A Surgeon’s Perspective on Surgery for back pain

17 Jul 2015

George Ampat, Consultant Orthopaedic Spinal Surgeon and owner of Ease The SpineEase The Feet in Cheadle Hulme precinct gives us a surgeon’s perspective on surgery for back pain.

George Ampat - Consultant

 Though back pain is one of the most common health problems, its cause is not usually clearly identified.  More than 80 percent of adults will experience an episode of back pain at some point in their life. Half us will have back pain in a given year. Men and women of all ages can be affected by back pain.

Most of back pain is simple and will settle with no active intervention. The general advice is to keep mobile and to rest as less as possible. However back pain can be worrying and needs to be looked at if patients have “Red Flags”. Red flags include the history of cancer, infection, fever, inability to pass water or numbness in the saddle area. If these symptoms are not present, then back pain can be managed with mobilisation, simple stability exercises and over the counter medication.

Research shows that only 2 to 3 patients out of 100 who attend a health professional for back pain finally require surgery. The remaining 97 to 98 % get better without surgical intervention.

Unfortunately there is a false-belief that surgery or new technology can fix back pain. This is far from the truth. Surgery is very rarely required for back pain. Surgery is generally only needed when the nerves in the back are compressed and that causes leg pain. This leg pain in association with back pain is commonly called sciatica. Though numerous inventions and devices have come into the market claiming that they would resolve back pain, it has all made a quick exit when subsequent research has not substantiated their claim.

The usual cause of sciatica (back and leg pain) is a disc prolapse and in most cases it usually resolves without surgical intervention. The vertebral column is composed of blocks of bones with cartilaginous cushions in between these bones. The cartilaginous cushions are composed of a firm covering with a softer inside just like a jam doughnut. In a disc prolapse the softer inside comes through the firm outer covering and pushes on the nerves that go down into the legs. This is like how jam may come out of jam doughnut. Even with sciatica there is no need to consider any surgical intervention for six weeks if there are no red flags. The majority of the sciatica and leg pain usually resolve within this period.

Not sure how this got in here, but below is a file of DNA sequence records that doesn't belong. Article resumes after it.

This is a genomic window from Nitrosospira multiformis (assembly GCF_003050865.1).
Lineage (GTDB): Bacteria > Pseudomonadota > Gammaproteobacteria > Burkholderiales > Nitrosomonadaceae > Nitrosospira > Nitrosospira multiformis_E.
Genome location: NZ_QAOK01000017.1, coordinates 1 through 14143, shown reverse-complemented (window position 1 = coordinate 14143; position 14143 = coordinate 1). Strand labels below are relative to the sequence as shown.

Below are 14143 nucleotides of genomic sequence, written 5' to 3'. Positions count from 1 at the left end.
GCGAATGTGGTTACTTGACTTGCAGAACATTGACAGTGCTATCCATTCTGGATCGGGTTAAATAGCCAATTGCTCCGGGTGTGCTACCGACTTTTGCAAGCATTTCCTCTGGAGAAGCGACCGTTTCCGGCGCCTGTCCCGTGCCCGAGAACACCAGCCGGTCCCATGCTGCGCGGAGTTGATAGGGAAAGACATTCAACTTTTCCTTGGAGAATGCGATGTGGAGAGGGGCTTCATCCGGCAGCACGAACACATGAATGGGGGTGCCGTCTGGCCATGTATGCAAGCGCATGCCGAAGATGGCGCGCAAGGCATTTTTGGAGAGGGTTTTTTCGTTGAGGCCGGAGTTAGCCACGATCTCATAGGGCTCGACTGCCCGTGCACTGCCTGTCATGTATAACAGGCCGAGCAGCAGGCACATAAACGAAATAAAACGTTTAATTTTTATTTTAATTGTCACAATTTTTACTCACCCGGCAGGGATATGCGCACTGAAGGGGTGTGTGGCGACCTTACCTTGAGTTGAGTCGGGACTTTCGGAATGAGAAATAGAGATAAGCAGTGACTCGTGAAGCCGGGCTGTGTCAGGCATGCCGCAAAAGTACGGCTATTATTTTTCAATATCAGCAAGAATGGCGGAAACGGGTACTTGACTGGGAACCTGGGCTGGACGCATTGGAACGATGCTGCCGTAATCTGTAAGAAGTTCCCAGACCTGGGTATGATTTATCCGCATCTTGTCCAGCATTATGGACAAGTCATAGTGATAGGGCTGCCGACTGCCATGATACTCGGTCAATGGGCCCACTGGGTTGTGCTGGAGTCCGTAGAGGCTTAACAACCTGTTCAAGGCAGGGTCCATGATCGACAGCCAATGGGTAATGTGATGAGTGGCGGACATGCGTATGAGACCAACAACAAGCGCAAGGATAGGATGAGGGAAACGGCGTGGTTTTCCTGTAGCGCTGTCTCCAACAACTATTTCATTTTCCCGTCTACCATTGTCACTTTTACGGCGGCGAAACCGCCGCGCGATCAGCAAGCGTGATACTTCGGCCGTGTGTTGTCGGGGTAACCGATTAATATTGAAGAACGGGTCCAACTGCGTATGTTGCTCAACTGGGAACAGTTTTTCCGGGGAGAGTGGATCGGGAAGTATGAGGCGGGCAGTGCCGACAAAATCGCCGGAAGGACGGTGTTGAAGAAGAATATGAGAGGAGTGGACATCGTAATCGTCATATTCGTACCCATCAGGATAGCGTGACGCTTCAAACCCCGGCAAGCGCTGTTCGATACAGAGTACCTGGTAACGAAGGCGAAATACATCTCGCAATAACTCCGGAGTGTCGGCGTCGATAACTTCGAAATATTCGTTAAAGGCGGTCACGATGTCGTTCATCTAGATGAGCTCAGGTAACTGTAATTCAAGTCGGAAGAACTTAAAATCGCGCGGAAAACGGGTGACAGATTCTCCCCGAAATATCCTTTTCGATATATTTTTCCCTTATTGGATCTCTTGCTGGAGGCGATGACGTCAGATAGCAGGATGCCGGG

However some patients who continue to experience significant leg pain beyond 6 weeks may benefit from surgery.  Unfortunately there is also worrying evidence of unnecessary and wrongful surgical interventions in the spine.

When the first operation does not work, sometimes a repeat operation is required on the spine. This type of surgery is called failed back surgery.

The media hype and false promises that new devices or operations may provide magical cures may be because of the commercialisation of medicine and spinal devices industry in particular. These unfounded claims of miraculous cures for back pain are by no means specific to this device. This is true for many devices or new cure that appears for back pain. It is possible that the lack of a reliable cure for back pain is driving industry to invest in new research. However patients should be very cautious before agreeing to undertake any procedure with a new device. The large surgical device industry may be pushing the need for surgery. However both patients and professionals need to be cautious before embarking on surgery for back pain.

It is possible that a new surgical fix for back pain may be an empty promise. Any patient considering surgery must take into account that surgery can backfire, leaving patients in more pain. Patients with bad backs should understand that there is no easy solution. There is no magic bullet. It is vital that patients need to scale back their expectations. Legally it is also possible that a consent between a vulnerable patient in severe pain and an enthusiastic surgeon may not withstand the legal test of a fair consent in the future. With appropriate treatment, pain can be eased, but a complete cure is very difficult.



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